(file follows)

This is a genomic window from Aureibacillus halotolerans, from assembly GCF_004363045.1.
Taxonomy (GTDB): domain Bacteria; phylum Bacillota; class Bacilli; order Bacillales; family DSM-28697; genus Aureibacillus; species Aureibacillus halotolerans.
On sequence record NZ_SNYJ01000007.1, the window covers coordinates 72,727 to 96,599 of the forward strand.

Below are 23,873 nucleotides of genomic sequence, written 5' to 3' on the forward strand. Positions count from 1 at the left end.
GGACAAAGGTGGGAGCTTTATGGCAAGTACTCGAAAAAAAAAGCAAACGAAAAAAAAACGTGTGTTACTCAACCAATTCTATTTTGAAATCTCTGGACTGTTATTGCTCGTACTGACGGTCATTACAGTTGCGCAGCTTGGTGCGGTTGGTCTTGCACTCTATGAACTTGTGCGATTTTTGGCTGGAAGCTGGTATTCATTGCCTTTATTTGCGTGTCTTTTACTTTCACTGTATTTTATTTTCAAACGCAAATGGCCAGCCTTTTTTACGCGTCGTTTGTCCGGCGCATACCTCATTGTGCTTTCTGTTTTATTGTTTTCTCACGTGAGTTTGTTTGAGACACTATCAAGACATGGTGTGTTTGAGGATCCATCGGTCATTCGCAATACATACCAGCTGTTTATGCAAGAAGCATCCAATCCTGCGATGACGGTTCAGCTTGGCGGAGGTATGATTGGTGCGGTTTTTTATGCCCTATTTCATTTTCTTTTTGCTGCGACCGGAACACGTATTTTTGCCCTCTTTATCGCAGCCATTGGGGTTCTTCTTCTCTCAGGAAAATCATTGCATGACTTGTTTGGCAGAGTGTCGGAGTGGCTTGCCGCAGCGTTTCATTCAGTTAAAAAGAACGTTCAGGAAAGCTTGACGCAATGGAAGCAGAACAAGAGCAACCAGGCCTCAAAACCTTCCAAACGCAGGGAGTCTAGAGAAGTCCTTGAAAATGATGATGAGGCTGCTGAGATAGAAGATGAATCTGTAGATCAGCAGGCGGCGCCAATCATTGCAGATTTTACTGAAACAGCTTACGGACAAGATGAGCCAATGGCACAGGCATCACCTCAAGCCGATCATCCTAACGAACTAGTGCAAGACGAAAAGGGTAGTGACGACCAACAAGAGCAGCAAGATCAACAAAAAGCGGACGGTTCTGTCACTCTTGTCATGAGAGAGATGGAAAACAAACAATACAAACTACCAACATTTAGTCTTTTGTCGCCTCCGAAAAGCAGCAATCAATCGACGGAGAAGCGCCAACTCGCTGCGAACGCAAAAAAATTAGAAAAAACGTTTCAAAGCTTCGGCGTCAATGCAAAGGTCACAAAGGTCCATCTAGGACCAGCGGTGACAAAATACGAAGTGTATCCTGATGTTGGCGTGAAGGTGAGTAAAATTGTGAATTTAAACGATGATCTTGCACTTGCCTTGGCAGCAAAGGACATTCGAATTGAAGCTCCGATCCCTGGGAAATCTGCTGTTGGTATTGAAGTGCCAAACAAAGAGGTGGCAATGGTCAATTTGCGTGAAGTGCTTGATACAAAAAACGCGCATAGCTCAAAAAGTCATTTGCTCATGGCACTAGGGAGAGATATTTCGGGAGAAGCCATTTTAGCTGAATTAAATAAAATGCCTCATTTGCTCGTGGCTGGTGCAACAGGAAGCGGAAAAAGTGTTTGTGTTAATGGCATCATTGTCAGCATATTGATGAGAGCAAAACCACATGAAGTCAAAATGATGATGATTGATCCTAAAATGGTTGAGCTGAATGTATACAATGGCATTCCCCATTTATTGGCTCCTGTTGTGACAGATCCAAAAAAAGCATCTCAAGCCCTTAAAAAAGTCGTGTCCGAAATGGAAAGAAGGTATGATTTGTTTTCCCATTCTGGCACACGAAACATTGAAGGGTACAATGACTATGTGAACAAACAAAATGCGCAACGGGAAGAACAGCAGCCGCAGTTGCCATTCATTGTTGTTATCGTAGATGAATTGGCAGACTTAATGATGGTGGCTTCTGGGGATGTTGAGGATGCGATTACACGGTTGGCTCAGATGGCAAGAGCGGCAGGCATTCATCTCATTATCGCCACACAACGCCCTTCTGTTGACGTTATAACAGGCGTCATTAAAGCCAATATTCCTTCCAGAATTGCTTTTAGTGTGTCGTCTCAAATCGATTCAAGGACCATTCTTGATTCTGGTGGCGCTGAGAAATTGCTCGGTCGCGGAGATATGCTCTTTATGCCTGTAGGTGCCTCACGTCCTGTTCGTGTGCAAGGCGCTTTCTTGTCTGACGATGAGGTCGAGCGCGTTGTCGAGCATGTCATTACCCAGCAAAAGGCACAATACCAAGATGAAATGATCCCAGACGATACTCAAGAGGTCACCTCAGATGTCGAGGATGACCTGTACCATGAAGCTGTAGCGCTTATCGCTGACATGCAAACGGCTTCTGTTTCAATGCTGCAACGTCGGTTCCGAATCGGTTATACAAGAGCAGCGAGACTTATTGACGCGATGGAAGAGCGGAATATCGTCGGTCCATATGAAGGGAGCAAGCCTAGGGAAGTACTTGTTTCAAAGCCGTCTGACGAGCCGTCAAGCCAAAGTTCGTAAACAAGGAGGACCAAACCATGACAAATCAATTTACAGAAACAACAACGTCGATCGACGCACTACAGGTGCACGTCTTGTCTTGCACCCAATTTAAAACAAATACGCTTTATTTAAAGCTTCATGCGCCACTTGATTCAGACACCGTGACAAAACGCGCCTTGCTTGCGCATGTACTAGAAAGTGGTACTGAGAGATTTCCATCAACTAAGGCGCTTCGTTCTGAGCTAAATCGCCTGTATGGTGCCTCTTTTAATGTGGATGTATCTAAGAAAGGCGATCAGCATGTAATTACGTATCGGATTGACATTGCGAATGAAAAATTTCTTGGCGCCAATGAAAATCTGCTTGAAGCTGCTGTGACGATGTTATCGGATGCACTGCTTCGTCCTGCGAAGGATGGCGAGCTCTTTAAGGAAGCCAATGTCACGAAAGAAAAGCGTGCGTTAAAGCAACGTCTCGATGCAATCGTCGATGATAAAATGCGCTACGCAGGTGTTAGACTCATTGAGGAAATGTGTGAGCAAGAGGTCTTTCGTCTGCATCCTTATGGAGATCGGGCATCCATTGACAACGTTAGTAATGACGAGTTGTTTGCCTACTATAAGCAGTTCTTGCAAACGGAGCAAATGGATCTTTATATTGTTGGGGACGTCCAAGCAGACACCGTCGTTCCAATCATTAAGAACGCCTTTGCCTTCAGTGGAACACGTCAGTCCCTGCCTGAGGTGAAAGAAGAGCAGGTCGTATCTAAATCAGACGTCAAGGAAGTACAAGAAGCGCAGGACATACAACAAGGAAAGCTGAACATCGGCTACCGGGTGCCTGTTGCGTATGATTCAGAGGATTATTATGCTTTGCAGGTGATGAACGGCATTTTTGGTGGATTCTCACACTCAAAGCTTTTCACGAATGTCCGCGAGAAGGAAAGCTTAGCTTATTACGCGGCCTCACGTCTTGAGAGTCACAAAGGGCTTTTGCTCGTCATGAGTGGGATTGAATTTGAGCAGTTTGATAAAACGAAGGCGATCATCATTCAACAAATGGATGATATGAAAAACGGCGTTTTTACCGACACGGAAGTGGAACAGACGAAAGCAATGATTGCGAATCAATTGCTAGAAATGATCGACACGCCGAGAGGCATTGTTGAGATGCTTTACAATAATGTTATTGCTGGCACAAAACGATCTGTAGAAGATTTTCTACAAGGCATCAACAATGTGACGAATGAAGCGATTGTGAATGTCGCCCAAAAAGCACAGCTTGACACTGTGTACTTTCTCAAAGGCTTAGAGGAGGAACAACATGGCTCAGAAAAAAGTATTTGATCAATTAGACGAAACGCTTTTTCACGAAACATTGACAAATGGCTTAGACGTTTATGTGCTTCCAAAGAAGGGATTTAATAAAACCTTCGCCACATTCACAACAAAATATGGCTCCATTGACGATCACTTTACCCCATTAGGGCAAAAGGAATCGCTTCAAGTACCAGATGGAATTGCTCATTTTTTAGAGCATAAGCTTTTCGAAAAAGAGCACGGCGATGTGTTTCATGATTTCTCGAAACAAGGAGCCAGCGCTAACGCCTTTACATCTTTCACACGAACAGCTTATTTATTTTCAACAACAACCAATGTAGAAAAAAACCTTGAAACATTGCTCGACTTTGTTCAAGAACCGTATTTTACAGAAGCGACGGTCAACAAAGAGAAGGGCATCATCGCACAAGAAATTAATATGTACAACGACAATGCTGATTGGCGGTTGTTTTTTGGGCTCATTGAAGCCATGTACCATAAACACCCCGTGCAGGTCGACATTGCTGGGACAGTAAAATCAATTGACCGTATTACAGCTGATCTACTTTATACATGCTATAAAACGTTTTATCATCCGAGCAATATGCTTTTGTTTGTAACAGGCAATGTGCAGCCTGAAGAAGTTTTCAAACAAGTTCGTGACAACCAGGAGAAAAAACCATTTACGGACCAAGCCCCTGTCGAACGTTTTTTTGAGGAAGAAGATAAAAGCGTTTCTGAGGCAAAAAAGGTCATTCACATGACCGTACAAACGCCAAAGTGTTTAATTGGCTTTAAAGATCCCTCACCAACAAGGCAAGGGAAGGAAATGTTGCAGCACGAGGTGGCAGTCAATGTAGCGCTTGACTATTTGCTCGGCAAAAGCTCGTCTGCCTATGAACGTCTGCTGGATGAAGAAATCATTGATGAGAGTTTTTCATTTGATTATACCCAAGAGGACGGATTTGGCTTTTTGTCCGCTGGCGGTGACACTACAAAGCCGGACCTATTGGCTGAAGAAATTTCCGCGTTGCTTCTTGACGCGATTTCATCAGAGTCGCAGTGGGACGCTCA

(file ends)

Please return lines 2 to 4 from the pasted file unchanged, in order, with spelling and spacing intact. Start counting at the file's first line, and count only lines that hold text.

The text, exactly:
Taxonomy (GTDB): domain Bacteria; phylum Bacillota; class Bacilli; order Bacillales; family DSM-28697; genus Aureibacillus; species Aureibacillus halotolerans.
On sequence record NZ_SNYJ01000007.1, the window covers coordinates 72,727 to 96,599 of the forward strand.

Below are 23,873 nucleotides of genomic sequence, written 5' to 3' on the forward strand. Positions count from 1 at the left end.